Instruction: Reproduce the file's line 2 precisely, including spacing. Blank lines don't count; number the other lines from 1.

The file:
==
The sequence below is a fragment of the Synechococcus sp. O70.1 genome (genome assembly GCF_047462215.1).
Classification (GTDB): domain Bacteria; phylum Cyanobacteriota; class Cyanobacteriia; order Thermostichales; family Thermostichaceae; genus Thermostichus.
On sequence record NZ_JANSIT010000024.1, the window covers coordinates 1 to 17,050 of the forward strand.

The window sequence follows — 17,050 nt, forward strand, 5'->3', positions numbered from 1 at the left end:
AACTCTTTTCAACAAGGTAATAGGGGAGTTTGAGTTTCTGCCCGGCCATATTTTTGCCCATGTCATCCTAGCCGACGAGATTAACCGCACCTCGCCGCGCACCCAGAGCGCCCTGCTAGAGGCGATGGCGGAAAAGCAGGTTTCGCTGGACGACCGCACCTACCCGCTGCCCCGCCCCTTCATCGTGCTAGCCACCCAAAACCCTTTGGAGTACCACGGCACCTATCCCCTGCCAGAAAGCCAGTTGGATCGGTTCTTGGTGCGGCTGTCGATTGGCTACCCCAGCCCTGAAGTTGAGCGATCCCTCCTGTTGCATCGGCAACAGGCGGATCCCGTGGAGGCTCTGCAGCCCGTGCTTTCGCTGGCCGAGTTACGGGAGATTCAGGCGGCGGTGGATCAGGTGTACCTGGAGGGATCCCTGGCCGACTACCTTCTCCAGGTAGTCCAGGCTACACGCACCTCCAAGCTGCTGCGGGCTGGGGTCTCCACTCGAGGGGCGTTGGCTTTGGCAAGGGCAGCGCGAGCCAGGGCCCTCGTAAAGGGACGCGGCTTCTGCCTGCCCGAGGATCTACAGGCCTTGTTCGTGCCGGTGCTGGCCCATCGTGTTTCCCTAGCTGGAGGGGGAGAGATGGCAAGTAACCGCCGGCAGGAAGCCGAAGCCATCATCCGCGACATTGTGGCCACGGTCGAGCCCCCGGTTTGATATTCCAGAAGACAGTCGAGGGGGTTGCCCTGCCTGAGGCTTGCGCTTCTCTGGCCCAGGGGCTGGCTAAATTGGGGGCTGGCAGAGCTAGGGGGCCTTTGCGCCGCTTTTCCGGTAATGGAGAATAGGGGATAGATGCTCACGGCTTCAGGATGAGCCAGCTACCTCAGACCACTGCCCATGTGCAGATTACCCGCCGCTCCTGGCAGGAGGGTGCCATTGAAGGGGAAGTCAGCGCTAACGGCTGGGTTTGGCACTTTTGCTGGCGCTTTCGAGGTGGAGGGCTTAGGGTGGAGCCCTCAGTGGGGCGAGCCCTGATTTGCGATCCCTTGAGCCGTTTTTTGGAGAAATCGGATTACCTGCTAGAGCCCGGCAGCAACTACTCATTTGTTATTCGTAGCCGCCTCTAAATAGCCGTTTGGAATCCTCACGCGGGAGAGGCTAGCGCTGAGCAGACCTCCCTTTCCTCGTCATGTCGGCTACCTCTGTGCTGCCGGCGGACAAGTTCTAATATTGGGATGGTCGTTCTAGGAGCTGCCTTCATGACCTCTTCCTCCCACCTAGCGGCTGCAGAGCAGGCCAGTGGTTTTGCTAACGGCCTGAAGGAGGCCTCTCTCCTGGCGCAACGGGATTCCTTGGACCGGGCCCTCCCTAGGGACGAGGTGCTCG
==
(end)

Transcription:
Classification (GTDB): domain Bacteria; phylum Cyanobacteriota; class Cyanobacteriia; order Thermostichales; family Thermostichaceae; genus Thermostichus.